• Langham, Gary M., Justin G. Schuetz, Trisha Distler, Candan U. Soykan, and Chad Wilsey. 2015. “Conservation Status of North American Birds in the Face of Future Climate Change.” PLoS One 10: e0135350. doi: 10.1371/journal.pone.0135350

  • Menebroeker, Ryan C., Paula Spaeth Anich, Derek H. Ogle, and Nicholas M. Anich. 2016. “Recent Declines in Gray Jays on Christmas Bird Counts in Northern Wisconsin.” Passenger Pigeon 78: 161–169.

  • Minnesota Department of Natural Resources. 2015. Minnesota’s Wildlife Action Plan 2015–2025. St. Paul: Minnesota Department of Natural Resources, Division of Ecological and Water Resources. http://www.dnr.state.mn.us/mnwap/index.html

  • Minnesota Department of Natural Resources. 2016. “Gray Jay (Perisoreus canadensis).” Minnesota Biological Survey: Breeding Bird Locations. http://files.dnr.state.mn.us/eco/mcbs/birdmaps/gray_jay_map.pdf

  • National Audubon Society. 2015. Audubon’s Birds and Climate Change Report: A Primer for Practitioners. Version 1.3. New York: National Audubon Society.

  • Niemi, Gerald J., Robert W. Howe, Brian R. Sturtevant, Linda R. Parker, Alexis R. Grinde, Nicholas P. Danz, Mark D. Nelson, Edmund J. Zlonis, Nicholas G. Walton, Erin E. Gnass Giese, and Sue M. Lietz. 2016. Analysis of Long Term Forest Bird Monitoring in National Forests of the Western Great Lakes Region. U.S. Department of Agriculture Forest Service General Technical Report NRS-159. Newtown Square, PA: USDA Forest Service, Northern Research Station.

  • Partners in Flight. 2017. Avian Conservation Assessment Database [Online].  http://pif.birdconservancy.org

  • Roberts, Thomas S. 1932. The Birds of Minnesota. 2 vols. Minneapolis: University of Minnesota Press.

  • Rosenberg, Kenneth V., Judith A. Kennedy, Randy Dettmers, Robert P. Ford, Debra Reynolds, John D. Alexander, Carol J. Beardmore, Peter J. Blancher, Roxanne E. Bogart, Gregory S. Butcher, Alaine F. Camfield, Andrew Couturier, Dean W. Demarest, Wendy E. Easton, Jim J. Giocomo, Rebecca Hylton Keller, Anne E. Mini, Arvind O. Panjabi, David N. Pashley, Terrell D. Rich, Janet M. Ruth, Henning Stabins, Jessica Stanton, and Tom Will. 2016. Partners in Flight Landbird Conservation Plan: 2016 Revision for Canada and Continental United States. Partners in Flight Science Committee. http://www.partnersinflight.org/wp-content/uploads/2016/08/pif-continental-plan-final-spread-single.pdf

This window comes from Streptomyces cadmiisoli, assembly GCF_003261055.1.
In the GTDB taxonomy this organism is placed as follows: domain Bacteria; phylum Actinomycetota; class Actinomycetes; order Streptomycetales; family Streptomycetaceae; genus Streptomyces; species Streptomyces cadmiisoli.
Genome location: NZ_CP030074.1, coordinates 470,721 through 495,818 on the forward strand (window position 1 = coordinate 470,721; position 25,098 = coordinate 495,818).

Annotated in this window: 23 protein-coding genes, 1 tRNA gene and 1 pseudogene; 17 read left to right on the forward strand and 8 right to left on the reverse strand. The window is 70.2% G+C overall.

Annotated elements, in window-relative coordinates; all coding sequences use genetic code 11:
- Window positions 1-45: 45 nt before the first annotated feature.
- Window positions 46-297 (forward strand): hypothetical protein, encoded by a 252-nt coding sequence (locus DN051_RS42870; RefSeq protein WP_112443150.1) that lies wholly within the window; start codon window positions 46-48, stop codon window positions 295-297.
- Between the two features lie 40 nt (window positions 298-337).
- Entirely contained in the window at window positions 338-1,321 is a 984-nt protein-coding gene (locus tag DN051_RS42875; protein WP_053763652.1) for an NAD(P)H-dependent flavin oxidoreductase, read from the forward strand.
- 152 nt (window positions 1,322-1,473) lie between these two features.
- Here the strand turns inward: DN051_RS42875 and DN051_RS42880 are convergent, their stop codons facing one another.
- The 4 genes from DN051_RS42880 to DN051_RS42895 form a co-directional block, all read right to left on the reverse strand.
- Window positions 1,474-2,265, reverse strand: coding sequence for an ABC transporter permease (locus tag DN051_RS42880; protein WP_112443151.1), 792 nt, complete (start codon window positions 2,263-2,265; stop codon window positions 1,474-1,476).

• Sauer, John R., Daniel K. Niven, James E. Hines, David J. Ziolkowski Jr., Keith L. Pardieck, Jane E. Fallon, and William A. Link. 2017. The North American Breeding Bird Survey, Results and Analysis 1966–2015. Version 12.23.2015. Laurel, MD: U.S. Geological Survey Patuxent Wildlife Research Center. https://www.mbr-pwrc.usgs.gov/bbs/

  • Sauer, John R., S. Schwartz, and B. Hoover. 1996. The Christmas Bird Count Home Page. Version 95.1. Laurel, MD: U.S. Geological Survey Patuxent Wildlife Research Center.

  • Strickland, Dan, and Henri Ouellet. 2011. “Gray Jay (Perisoreus canadensis).” The Birds of North America, edited by Paul G. Rodewald. Ithaca: Cornell Lab of Ornithology. Retrieved from the Birds of North America: https://birdsna.org/Species-Account/bna/species/gryjay doi: 10.2173/bna.40

  • Waite, Thomas A., and Dan Strickland. 2006. “Climate Change and the Demographic Demise of a Hoarding Bird Living on the Edge.” Proceedings of the Royal Society of London, Series B: Biological Sciences 273: 2809–2813.